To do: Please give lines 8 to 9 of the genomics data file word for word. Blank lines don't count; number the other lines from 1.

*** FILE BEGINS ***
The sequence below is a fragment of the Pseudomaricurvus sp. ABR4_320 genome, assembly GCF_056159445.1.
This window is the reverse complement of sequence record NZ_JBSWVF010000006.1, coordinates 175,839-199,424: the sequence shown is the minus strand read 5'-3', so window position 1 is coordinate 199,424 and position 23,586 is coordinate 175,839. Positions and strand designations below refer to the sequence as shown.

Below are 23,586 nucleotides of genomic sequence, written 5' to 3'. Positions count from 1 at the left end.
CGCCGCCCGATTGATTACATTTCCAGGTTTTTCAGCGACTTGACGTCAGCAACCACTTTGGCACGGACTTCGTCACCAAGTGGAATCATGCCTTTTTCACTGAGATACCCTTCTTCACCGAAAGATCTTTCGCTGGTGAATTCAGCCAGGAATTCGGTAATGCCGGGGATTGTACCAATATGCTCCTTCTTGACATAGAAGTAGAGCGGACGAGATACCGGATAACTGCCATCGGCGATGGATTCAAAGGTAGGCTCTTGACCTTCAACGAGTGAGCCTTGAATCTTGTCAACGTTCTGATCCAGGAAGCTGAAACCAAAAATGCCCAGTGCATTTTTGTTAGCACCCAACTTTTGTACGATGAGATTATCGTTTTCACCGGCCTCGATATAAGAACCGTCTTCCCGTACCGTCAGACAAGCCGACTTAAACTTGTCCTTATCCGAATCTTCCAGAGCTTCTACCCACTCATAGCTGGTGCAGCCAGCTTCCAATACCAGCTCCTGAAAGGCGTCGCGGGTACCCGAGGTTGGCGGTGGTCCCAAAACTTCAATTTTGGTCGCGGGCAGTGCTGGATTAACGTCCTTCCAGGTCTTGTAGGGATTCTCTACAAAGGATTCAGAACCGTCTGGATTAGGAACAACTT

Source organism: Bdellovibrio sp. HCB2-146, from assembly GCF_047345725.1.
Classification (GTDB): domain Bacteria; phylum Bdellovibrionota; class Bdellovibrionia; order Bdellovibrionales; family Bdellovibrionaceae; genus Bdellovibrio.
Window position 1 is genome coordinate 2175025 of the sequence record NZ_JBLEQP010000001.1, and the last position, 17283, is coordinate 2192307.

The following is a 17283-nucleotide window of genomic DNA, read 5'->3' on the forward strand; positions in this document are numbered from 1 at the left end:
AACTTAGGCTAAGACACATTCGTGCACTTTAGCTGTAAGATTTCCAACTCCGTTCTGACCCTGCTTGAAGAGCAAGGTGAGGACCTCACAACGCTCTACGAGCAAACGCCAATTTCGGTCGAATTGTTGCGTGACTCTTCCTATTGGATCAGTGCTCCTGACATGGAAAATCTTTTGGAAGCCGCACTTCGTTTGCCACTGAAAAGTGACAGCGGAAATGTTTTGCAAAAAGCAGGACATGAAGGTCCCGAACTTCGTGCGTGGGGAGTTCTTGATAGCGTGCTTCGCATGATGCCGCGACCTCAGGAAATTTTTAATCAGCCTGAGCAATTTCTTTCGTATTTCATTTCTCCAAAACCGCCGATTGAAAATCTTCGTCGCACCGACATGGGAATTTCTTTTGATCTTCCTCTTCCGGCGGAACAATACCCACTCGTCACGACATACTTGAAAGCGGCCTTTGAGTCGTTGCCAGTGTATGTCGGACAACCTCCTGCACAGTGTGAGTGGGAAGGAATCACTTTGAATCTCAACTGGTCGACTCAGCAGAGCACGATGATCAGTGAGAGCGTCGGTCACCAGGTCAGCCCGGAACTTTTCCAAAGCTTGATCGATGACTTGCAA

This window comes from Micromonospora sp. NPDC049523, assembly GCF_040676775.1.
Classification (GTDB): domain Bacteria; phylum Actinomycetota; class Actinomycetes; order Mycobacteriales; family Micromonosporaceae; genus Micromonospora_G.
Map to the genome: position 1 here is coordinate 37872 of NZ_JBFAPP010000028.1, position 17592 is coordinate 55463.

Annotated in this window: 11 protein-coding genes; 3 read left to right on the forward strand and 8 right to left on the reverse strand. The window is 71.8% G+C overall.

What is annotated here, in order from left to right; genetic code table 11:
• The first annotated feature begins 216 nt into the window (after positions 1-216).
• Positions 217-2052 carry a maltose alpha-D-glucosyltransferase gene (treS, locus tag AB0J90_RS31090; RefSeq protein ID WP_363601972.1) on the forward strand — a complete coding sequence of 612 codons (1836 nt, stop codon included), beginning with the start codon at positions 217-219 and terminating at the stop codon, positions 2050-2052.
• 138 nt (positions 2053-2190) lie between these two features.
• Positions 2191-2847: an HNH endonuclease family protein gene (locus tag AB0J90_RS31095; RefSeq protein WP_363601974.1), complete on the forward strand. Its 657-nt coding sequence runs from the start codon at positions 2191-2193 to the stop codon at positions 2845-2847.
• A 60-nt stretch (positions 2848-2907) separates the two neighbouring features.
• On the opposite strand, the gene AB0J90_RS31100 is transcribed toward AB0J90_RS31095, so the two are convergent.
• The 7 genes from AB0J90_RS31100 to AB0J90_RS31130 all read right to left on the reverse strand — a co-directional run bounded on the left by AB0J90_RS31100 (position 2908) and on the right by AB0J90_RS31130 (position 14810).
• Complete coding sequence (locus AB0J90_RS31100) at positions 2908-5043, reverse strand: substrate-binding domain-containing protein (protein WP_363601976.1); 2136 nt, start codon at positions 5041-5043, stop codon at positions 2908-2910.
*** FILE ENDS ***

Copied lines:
The following is a 17283-nucleotide window of genomic DNA, read 5'->3' on the forward strand; positions in this document are numbered from 1 at the left end:
AACTTAGGCTAAGACACATTCGTGCACTTTAGCTGTAAGATTTCCAACTCCGTTCTGACCCTGCTTGAAGAGCAAGGTGAGGACCTCACAACGCTCTACGAGCAAACGCCAATTTCGGTCGAATTGTTGCGTGACTCTTCCTATTGGATCAGTGCTCCTGACATGGAAAATCTTTTGGAAGCCGCACTTCGTTTGCCACTGAAAAGTGACAGCGGAAATGTTTTGCAAAAAGCAGGACATGAAGGTCCCGAACTTCGTGCGTGGGGAGTTCTTGATAGCGTGCTTCGCATGATGCCGCGACCTCAGGAAATTTTTAATCAGCCTGAGCAATTTCTTTCGTATTTCATTTCTCCAAAACCGCCGATTGAAAATCTTCGTCGCACCGACATGGGAATTTCTTTTGATCTTCCTCTTCCGGCGGAACAATACCCACTCGTCACGACATACTTGAAAGCGGCCTTTGAGTCGTTGCCAGTGTATGTCGGACAACCTCCTGCACAGTGTGAGTGGGAAGGAATCACTTTGAATCTCAACTGGTCGACTCAGCAGAGCACGATGATCAGTGAGAGCGTCGGTCACCAGGTCAGCCCGGAACTTTTCCAAAGCTTGATCGATGACTTGCAA